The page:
By the same token, the prevailing attitudes of Americans generally toward Jews have warmed over time. In the 1950s and ’60s, large swaths of Americans disdained Jews in one way or another: In 1958, only 62% of Americans said they’d be willing to vote for a well-qualified Jewish political candidate, compared to 91% in 2015, and a 1964 survey found that 43% of Americans held Jews responsible for the death of Jesus, compared to 26% in 2004.
While 2019 saw a 40-year high in anti-Semitic incidents in the United States, it’s common for non-Jews with Jews in their families to express pride about their Jewish relatives. Biden, a Catholic, is one example.
“I’m the only Irish Catholic you know who had his dream met because his daughter married a Jewish surgeon,” Biden quipped about his Jewish son-in-law, Howard Krein, at a political event in Ohio in 2016.
Krein, a doctor, married Biden’s youngest daughter, Ashley Biden, in an interfaith ceremony in 2012 officiated by a Roman Catholic priest and a Reform rabbi, Joseph M. Forman.
“A ketubah was signed. The couple got married under a beautiful chuppah, made of natural branches with a cloth covering,” Forman, rabbi at a New Jersey congregation, Or Chadash, told the Forward. “The wedding ceremony started with the traditional baruch haba and included the priestly blessing and the sheva brachot. The groom stepped on a glass at the end.”
At the reception, Biden danced the hora.
Biden’s son Beau, who died of cancer in 2015, also married a Jew: Hallie Olivere, whose Jewish mother Biden had known since his own childhood. At a 2015 event in Delaware, Biden joked that he had had a crush on Olivere’s mother as a kid.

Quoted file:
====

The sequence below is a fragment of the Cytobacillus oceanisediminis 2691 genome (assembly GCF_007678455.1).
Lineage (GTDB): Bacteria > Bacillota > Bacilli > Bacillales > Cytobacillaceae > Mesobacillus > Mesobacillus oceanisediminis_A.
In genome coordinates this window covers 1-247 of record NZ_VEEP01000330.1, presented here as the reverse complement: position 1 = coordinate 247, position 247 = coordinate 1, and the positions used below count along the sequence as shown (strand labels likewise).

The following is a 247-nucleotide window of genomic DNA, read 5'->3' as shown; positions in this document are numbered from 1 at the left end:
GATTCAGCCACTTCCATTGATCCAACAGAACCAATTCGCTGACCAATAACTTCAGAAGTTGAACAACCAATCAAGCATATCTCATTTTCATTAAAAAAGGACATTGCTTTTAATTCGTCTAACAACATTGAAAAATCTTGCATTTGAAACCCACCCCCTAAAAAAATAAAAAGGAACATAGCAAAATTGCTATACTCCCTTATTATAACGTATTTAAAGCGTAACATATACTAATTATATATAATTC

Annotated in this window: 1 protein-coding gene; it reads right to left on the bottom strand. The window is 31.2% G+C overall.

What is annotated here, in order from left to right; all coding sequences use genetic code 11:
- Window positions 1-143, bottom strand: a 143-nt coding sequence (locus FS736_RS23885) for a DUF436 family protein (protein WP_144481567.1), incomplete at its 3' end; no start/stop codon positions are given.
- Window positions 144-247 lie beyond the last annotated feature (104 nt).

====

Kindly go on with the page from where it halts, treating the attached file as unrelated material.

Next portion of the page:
“I was the Catholic kid. She was the Jewish girl. I still tried. I didn’t get anywhere,” Biden said.
Biden’s second son, Hunter, recently married for the second time — this time to Melissa Cohen, a Jewish documentary filmmaker from South Africa. Within days of their meeting, Hunter Biden got a “Shalom” tattoo to match one that Cohen had. The couple had their first child, a son born in Los Angeles, last March. That brought the number of Biden grandchildren with a Jewish parent to three, adding to Beau and Hallie’s two children.
When Harris was sworn in as vice president, it marked the first time a Jew has lived in one of the top two official U.S. residences: the U.S. Naval Observatory, official home of the vice president.
There’s another American Jewish storyline that Harris and Emhoff embody: the interracial couple. A growing number of American Jews are marrying outside their race — including both whites and Jews of color, who comprise somewhere between 6% and 15% of American Jews.
Of course, with Harris becoming America’s first-ever female vice president, most of the attention surrounding Emhoff won’t be about his being Jewish, but his being America’s first-ever “Second Gentleman” — the title he settled on as an alternative to the traditional designation, Second Lady.
Lior Zaltzman contributed to this report.